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The Role of Philosophy in Global Bioethics: Introducing Four Trends


This article examines the relationship between philosophy and culture in global bioethics. First, it studies what is meant by the term “global” in global bioethics. Second, the author introduces four different types, or recognizable trends, in philosophical inquiry in bioethics today. The main argument is that, in order to make better sense of the complexity of the ethical questions and challenges we face today across the globe, we need to embrace the universal nature of self-critical and analytical philosophical analysis and argumentation, rather than using seemingly philosophical approaches to give unjustified normative emphasis on different cultural approaches to bioethics.

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1. For the scope of global bioethics, see, e.g., Cook, RJ, Dickens, BM, Fathalla, MF, eds. Reproductive Health and Human Rights: Integrating Medicine, Ethics, and Law. Oxford: Oxford University Press; 2003; Widdows, H, Dickenson, D, Hellsten, S. Global bioethics. New Review in Bioethics 2003;1:101–16; Farmer, P. Pathologies of Power: Health, Human Rights, and the New War on the Poor. Berkeley and Los Angeles: University of California Press; 2004; Kuhse, H, Singer, P, eds. A Companion to Bioethics. 2nd ed. Malden, MA, and Oxford: Blackwell; 2009.

2. For more analysis of what “global” means in the context of global ethics, see Hutchings, K. Thinking ethically about the global in “global ethics.” Global Ethics 2014;10(1):26–9.

3. See note 2, Hutchings 2014; for a normative global ethics account, see, e.g., Widdows, H. Global Ethics: An Introduction. Durham: Acumen; 2011.

4. Ten Have, H. The diversity of bioethics. Medicine, Heath Care and Philosophy 2013;16(4):635–7; see also the Universal Declaration of Bioethics and Human Rights; available at (last accessed 11 June 2014).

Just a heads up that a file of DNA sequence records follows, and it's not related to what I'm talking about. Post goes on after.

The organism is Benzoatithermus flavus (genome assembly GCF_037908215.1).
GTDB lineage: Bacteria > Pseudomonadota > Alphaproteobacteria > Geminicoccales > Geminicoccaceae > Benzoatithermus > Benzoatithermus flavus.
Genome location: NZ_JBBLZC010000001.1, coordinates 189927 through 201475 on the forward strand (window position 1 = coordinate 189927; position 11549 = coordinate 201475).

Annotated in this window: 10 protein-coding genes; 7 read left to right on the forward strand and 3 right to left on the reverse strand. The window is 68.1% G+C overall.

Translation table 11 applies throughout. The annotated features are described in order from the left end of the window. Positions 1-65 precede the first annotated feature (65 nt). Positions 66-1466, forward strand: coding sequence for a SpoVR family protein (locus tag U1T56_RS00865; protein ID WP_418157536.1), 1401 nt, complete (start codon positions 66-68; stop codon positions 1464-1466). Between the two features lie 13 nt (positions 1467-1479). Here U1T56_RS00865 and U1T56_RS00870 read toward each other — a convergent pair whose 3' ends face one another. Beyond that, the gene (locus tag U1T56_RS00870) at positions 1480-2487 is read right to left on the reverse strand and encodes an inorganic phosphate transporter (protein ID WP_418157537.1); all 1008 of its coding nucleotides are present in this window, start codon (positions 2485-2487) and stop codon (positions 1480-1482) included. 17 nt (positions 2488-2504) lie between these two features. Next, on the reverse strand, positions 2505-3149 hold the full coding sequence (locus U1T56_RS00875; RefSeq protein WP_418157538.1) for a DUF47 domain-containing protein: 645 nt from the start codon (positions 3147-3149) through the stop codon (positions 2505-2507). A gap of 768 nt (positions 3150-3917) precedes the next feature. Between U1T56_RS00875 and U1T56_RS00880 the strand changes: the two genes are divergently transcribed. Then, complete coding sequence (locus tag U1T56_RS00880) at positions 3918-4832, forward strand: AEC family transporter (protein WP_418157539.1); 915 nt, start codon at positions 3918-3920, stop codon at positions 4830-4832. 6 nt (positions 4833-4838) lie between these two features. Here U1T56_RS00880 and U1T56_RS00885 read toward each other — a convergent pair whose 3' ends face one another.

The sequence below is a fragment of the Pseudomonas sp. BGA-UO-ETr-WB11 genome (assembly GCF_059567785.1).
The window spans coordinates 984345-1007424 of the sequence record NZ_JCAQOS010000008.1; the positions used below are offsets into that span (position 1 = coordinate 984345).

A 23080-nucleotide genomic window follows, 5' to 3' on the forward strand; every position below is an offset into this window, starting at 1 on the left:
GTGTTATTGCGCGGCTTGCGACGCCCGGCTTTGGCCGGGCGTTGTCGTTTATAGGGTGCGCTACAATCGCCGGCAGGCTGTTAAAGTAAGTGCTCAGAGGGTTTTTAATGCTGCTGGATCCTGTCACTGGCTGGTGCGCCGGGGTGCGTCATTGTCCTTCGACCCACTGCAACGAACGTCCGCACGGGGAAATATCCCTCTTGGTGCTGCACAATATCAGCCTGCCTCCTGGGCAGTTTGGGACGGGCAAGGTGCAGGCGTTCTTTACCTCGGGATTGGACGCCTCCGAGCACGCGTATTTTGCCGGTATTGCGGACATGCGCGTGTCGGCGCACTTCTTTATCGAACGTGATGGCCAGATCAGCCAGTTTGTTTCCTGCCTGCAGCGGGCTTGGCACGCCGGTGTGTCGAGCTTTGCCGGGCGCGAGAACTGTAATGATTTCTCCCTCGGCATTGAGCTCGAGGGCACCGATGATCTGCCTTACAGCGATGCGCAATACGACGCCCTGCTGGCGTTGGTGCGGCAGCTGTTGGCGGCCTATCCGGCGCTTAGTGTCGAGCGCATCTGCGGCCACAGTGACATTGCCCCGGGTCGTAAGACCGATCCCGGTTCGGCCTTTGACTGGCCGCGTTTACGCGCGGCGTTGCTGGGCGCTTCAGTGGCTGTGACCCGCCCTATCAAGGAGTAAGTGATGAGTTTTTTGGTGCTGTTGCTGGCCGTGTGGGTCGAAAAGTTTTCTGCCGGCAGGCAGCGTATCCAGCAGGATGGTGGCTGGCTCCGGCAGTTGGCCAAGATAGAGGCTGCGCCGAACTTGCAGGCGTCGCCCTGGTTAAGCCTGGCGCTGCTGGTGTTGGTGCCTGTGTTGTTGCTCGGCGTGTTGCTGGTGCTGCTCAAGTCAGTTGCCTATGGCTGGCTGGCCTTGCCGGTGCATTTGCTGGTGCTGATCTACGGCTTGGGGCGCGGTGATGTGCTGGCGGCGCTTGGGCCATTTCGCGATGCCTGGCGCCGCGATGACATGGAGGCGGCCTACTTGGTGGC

5. For more about the recent debate on non-Western criticism of the Western universalized concept of bioethics, see, e.g., Bracanovic, T. Against culturally sensitive bioethics. Medicine, Health Care and Philosophy 2013;16(4):647–52; Chattopadnayay, S, De Vries, R. Respect for cultural diversity in bioethics is an ethical imperative. Medicine, Heath Care and Philosophy 2013;16(4):647–52.

6. Sometimes basic issues such as sexual minority rights, legalizing abortion, the pressure to use contraceptives, and so on, can be presented as attempts to import Western decadent values and lifestyles. See also Tangwa, GB. Globalisation or Westernisation? Ethical concerns in the whole bio-business. Bioethics 1999 Jul;13(34):218–26.

7. For example, the Muhimbili University of Health and Allied Sciences (MUHAS) in Tanzania is currently developing a multidisciplinary postgraduate program in bioethics.

8. Ogundiran, TO. Enhancing the African bioethics initiative. BMC Medical Education 2004;4(21); available at (last accessed 11 June 2014); Wasunna, A. The developments of bioethics in Africa. In: Neves, P, Lima, M, eds. Bioética ou bioéticas na in evolução das sociedades. Coimbra: Gráfica de Coimbra; 2005:331–4; available at (last accessed 11 June 2014). See also Akabayashi, A, Kodama, S, Slingsby, BT. Is Asian bioethics really the solution? Cambridge Quarterly of Healthcare Ethics 2008;17:270–2.